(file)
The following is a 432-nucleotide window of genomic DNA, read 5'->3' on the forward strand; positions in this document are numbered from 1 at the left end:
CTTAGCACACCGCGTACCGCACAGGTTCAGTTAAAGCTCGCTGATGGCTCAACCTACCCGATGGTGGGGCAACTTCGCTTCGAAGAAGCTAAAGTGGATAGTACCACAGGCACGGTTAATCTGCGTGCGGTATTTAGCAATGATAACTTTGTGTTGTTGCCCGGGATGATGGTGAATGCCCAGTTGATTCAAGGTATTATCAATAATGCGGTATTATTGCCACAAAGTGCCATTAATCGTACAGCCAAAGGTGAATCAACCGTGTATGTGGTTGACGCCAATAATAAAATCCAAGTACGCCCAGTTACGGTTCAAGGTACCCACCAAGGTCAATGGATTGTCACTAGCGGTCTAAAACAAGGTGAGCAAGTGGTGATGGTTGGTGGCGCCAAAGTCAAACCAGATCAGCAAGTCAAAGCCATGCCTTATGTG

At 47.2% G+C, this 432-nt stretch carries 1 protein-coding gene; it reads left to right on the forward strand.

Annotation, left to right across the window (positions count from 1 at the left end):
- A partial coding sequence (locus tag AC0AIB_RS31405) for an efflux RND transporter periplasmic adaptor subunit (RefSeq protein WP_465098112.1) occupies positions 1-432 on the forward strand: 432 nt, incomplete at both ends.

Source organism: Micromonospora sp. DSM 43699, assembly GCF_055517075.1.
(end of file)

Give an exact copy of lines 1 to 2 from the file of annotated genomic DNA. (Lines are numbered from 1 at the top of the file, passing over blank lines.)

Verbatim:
The following is a 432-nucleotide window of genomic DNA, read 5'->3' on the forward strand; positions in this document are numbered from 1 at the left end:
CTTAGCACACCGCGTACCGCACAGGTTCAGTTAAAGCTCGCTGATGGCTCAACCTACCCGATGGTGGGGCAACTTCGCTTCGAAGAAGCTAAAGTGGATAGTACCACAGGCACGGTTAATCTGCGTGCGGTATTTAGCAATGATAACTTTGTGTTGTTGCCCGGGATGATGGTGAATGCCCAGTTGATTCAAGGTATTATCAATAATGCGGTATTATTGCCACAAAGTGCCATTAATCGTACAGCCAAAGGTGAATCAACCGTGTATGTGGTTGACGCCAATAATAAAATCCAAGTACGCCCAGTTACGGTTCAAGGTACCCACCAAGGTCAATGGATTGTCACTAGCGGTCTAAAACAAGGTGAGCAAGTGGTGATGGTTGGTGGCGCCAAAGTCAAACCAGATCAGCAAGTCAAAGCCATGCCTTATGTG